Showing off the dogs
Flies were the only thing that seemed to catch Slugger’s attention. Several times, the three-year-old Bernese mountain dog had to interrupt his elegant walk to scratch himself.Earlier, Slugger had jumped over the corral fence while going through the showmanship test. So thirteen-year-old Morgan Wyrick, his exhibitor, decided to change his gentle lead for a choke chain. The obedience test was ahead and Wyrick, of Gypsum, didn’t want to take any chances with her dog.”He’s just too high-strung now,” said Wyrick, while she waited for her turn at the 4-H Dog Show Sunday.During the obedience test, Tuffy, a mix of Australian shepherd and border collie walked next to her owner Kensie Scott as if they were best buddies. Despite the sounds of babies crying, the noises of other animals and the smell of livestock living at the barn for two weeks, Tuffy only got distracted once when a pigeon flew by.”Dogs respond the best to affection,” said Scott, a 15-year-old who lives with her family in a ranch in Burns and also participated in Sunday’s dog show at the Eagle County fairgrounds.
Scott and Wyrick are among those Eagle County children who take part in Waggin’ Tails, a dog training program offered by the 4-H club in Eagle. Children ages five to 18 who take part in the project meet once a week with project leader, Mark Ruark, who teaches them everything from how to groom their dogs to how to walk them and praise them after an exercise is completed. Of all the programs the 4-H club offers – including dealing with other animals, sawing, cooking and crafts – Scott chose dog training because it helps her to relax, she said.”I live in a ranch and we use dogs to move cows around, so I figure they needed o have some sort of training,” said Scott, who has been part of the project for two years.
How long it takes to train them depends on the dog, Scott said.”You need patience and fun,” she said.Contrary to what many people might think, it’s not the cutest dog that wins at dog shows, said Jenny Wood, a 4-H extension agent.”During the showmanship test, the judge is looking at how clean and well groomed the dog is,” Wood said. “And how well the children set up the dog.”Other judging criteria includes: Ability to follow directions of the judge, smoothness in turns, and the dog’s attitude toward its handler.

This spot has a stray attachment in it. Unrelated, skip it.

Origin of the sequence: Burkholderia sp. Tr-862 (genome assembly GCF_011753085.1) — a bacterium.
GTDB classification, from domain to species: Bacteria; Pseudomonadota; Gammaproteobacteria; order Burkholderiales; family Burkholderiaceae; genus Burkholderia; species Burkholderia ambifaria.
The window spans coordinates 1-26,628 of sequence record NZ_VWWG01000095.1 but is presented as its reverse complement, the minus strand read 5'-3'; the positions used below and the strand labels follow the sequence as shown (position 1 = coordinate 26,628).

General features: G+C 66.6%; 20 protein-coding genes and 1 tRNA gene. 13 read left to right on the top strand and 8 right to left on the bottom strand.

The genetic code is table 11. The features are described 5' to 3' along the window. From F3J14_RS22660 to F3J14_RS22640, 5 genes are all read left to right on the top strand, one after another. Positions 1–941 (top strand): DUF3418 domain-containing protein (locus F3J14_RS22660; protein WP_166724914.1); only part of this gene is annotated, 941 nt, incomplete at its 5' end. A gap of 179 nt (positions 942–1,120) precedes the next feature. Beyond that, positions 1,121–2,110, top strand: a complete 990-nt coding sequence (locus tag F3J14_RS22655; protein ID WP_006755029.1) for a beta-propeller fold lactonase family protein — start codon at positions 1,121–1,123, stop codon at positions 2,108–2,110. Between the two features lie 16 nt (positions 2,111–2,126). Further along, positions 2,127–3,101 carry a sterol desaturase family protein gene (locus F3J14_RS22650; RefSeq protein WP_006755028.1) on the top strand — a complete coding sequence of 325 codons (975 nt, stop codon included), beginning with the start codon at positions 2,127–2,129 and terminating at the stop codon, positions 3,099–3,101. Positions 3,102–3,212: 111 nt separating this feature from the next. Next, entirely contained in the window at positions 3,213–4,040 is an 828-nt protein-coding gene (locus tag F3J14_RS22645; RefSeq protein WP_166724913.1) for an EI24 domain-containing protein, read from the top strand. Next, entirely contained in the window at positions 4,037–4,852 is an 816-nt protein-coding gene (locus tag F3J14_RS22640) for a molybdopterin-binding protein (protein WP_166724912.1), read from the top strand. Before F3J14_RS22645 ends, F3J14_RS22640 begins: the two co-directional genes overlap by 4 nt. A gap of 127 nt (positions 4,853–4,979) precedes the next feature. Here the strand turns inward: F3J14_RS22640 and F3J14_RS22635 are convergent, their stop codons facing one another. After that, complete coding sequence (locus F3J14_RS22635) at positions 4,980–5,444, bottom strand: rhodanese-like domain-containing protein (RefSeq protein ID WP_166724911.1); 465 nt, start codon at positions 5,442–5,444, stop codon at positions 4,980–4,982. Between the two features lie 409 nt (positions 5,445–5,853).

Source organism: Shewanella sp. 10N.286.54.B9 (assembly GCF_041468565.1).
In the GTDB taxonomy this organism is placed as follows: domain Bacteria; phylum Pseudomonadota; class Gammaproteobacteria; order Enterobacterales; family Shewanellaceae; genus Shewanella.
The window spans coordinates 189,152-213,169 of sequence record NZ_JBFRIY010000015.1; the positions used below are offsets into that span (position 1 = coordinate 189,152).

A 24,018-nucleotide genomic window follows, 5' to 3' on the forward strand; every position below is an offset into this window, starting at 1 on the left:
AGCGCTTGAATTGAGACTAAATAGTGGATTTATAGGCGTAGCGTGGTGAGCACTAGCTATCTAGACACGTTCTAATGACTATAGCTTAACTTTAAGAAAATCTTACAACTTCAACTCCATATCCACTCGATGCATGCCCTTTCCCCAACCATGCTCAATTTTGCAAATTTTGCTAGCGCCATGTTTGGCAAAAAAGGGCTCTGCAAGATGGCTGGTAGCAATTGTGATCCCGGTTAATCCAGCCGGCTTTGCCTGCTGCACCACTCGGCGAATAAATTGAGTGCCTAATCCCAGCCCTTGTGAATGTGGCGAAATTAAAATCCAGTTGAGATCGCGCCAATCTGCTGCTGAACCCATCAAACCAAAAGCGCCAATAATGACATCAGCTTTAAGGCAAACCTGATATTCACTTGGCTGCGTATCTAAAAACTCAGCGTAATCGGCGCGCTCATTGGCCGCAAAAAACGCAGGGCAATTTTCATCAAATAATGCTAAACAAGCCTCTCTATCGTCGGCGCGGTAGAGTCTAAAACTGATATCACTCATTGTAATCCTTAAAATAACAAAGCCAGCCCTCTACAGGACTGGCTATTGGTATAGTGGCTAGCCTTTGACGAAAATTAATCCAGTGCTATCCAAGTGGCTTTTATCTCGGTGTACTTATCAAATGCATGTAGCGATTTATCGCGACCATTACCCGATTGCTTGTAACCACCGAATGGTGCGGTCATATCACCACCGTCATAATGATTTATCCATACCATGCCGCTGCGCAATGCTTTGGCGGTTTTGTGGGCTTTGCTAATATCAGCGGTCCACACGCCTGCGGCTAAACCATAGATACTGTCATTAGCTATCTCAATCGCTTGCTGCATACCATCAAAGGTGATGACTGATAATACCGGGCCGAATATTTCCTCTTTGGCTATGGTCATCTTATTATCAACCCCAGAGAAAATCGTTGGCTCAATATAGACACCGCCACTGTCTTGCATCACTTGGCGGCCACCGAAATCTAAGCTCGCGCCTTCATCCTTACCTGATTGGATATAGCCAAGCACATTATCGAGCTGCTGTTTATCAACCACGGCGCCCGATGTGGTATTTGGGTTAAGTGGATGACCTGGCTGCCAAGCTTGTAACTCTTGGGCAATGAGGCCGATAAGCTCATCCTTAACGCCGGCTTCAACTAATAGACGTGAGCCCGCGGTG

And not only the dogs have to be well groomed for the show, with trimmed toe nails, clean teeth and well-brushed hair – Their owners or exhibitors are also under scrutiny. For the show, Scott left the blue jeans and the boots at the ranch, and wore a long black skirt, a blue blazer and a cream top.”The goal of the program is to teach children leadership, citizenship and lifeskills,” Wood said.A way to bond”Forward. Stop. Forward. Now turn,” Britton Nieslanic, the judge of the show, directed 10-year-old Samantha Eckert and her dog, Dakota, through the obedience test.
Training her black lab has helped Eckert to bond with her seven-year old dog. This is the first year that Eckert, of Eagle, joined Waggin’ Tails. She’s a busy girl at the 4-H club, also participating in sawing and horseback riding classes. “Dakota has always been a good dog, though he behaves better since I started training him,” she said proudly.Of all the programs 4-H has to offer, the dog training one teaches children skills they can use for life, said Kendra Scott, Kenzie’s mother.”And the project goes on year-round, so it’s a progressive thing,” Kendra Scott said. “The children learn to be patient and understanding.”And the dogs seem to learn a couple things, too.
When the time came for his obedience test, Slugger stayed by Wyrick, obeying and performing during the different exercises, even during the trickier figure eight. Even when she walked away from him and stood several feet away, Slugger obeyed and stayed as he was told. When Wyrick finally called him, the 120-pound-dog stood up and walked sheepishly toward her.Once out of the show corral, he started pulling Wyrick again.Staff writer Veronica Whitney, a writer based in Vail, Colorado, can be reached at 949-0555, ext. 454 or at email@example.com.